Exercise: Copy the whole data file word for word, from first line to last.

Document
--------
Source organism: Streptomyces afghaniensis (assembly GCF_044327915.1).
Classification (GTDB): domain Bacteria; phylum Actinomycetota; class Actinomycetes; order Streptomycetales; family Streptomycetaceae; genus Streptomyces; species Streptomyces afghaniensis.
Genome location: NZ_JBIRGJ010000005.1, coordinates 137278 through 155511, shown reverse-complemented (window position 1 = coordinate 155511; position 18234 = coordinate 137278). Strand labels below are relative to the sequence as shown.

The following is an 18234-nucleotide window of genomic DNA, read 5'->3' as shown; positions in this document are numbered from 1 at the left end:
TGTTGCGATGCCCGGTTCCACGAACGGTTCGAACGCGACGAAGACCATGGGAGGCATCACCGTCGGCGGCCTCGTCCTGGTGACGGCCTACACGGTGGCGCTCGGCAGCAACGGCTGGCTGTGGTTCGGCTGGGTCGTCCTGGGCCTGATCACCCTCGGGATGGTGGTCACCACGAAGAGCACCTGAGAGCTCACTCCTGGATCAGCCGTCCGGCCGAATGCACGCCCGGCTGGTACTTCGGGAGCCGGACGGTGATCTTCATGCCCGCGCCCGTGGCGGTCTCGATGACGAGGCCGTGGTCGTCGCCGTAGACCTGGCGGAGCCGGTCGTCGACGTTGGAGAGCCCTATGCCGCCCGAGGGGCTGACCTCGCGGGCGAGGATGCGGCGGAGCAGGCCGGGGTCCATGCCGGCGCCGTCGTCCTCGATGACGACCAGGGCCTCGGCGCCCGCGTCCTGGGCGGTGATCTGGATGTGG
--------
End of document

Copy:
Source organism: Streptomyces afghaniensis (assembly GCF_044327915.1).
Classification (GTDB): domain Bacteria; phylum Actinomycetota; class Actinomycetes; order Streptomycetales; family Streptomycetaceae; genus Streptomyces; species Streptomyces afghaniensis.
Genome location: NZ_JBIRGJ010000005.1, coordinates 137278 through 155511, shown reverse-complemented (window position 1 = coordinate 155511; position 18234 = coordinate 137278). Strand labels below are relative to the sequence as shown.

The following is an 18234-nucleotide window of genomic DNA, read 5'->3' as shown; positions in this document are numbered from 1 at the left end:
TGTTGCGATGCCCGGTTCCACGAACGGTTCGAACGCGACGAAGACCATGGGAGGCATCACCGTCGGCGGCCTCGTCCTGGTGACGGCCTACACGGTGGCGCTCGGCAGCAACGGCTGGCTGTGGTTCGGCTGGGTCGTCCTGGGCCTGATCACCCTCGGGATGGTGGTCACCACGAAGAGCACCTGAGAGCTCACTCCTGGATCAGCCGTCCGGCCGAATGCACGCCCGGCTGGTACTTCGGGAGCCGGACGGTGATCTTCATGCCCGCGCCCGTGGCGGTCTCGATGACGAGGCCGTGGTCGTCGCCGTAGACCTGGCGGAGCCGGTCGTCGACGTTGGAGAGCCCTATGCCGCCCGAGGGGCTGACCTCGCGGGCGAGGATGCGGCGGAGCAGGCCGGGGTCCATGCCGGCGCCGTCGTCCTCGATGACGACCAGGGCCTCGGCGCCCGCGTCCTGGGCGGTGATCTGGATGTGG